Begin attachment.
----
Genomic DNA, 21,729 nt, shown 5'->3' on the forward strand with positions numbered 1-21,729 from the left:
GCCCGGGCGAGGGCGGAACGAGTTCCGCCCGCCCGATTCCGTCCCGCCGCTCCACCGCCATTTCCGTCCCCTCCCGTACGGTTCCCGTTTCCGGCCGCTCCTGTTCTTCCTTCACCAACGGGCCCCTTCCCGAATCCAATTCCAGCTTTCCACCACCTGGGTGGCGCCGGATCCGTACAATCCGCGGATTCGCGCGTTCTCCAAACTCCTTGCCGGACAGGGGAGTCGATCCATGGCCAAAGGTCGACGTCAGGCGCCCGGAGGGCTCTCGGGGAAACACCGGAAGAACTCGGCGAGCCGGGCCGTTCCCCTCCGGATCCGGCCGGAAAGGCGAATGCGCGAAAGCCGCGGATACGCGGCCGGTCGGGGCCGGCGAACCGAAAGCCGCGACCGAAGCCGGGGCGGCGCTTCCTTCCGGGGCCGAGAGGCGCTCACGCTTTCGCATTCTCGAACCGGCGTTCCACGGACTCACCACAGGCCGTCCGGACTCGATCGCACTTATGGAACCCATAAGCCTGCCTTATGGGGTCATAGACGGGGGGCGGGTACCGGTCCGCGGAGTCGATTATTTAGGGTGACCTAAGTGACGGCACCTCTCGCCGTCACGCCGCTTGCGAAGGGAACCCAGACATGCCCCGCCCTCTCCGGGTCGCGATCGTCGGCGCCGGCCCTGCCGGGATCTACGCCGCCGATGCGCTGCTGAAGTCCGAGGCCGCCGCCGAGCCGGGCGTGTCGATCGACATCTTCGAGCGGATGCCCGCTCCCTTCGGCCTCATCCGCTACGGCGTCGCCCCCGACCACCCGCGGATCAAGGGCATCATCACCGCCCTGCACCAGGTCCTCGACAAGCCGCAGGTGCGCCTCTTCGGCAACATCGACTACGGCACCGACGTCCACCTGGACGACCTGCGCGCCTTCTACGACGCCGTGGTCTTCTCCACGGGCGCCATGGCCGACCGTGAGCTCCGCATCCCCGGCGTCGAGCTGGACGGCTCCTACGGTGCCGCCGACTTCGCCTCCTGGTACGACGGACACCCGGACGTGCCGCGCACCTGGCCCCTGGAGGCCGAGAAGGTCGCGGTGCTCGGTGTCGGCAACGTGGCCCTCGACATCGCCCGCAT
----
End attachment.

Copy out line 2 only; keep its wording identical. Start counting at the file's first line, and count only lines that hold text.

GCCCGGGCGAGGGCGGAACGAGTTCCGCCCGCCCGATTCCGTCCCGCCGCTCCACCGCCATTTCCGTCCCCTCCCGTACGGTTCCCGTTTCCGGCCGCTCCTGTTCTTCCTTCACCAACGGGCCCCTTCCCGAATCCAATTCCAGCTTTCCACCACCTGGGTGGCGCCGGATCCGTACAATCCGCGGATTCGCGCGTTCTCCAAACTCCTTGCCGGACAGGGGAGTCGATCCATGGCCAAAGGTCGACGTCAGGCGCCCGGAGGGCTCTCGGGGAAACACCGGAAGAACTCGGCGAGCCGGGCCGTTCCCCTCCGGATCCGGCCGGAAAGGCGAATGCGCGAAAGCCGCGGATACGCGGCCGGTCGGGGCCGGCGAACCGAAAGCCGCGACCGAAGCCGGGGCGGCGCTTCCTTCCGGGGCCGAGAGGCGCTCACGCTTTCGCATTCTCGAACCGGCGTTCCACGGACTCACCACAGGCCGTCCGGACTCGATCGCACTTATGGAACCCATAAGCCTGCCTTATGGGGTCATAGACGGGGGGCGGGTACCGGTCCGCGGAGTCGATTATTTAGGGTGACCTAAGTGACGGCACCTCTCGCCGTCACGCCGCTTGCGAAGGGAACCCAGACATGCCCCGCCCTCTCCGGGTCGCGATCGTCGGCGCCGGCCCTGCCGGGATCTACGCCGCCGATGCGCTGCTGAAGTCCGAGGCCGCCGCCGAGCCGGGCGTGTCGATCGACATCTTCGAGCGGATGCCCGCTCCCTTCGGCCTCATCCGCTACGGCGTCGCCCCCGACCACCCGCGGATCAAGGGCATCATCACCGCCCTGCACCAGGTCCTCGACAAGCCGCAGGTGCGCCTCTTCGGCAACATCGACTACGGCACCGACGTCCACCTGGACGACCTGCGCGCCTTCTACGACGCCGTGGTCTTCTCCACGGGCGCCATGGCCGACCGTGAGCTCCGCATCCCCGGCGTCGAGCTGGACGGCTCCTACGGTGCCGCCGACTTCGCCTCCTGGTACGACGGACACCCGGACGTGCCGCGCACCTGGCCCCTGGAGGCCGAGAAGGTCGCGGTGCTCGGTGTCGGCAACGTGGCCCTCGACATCGCCCGCAT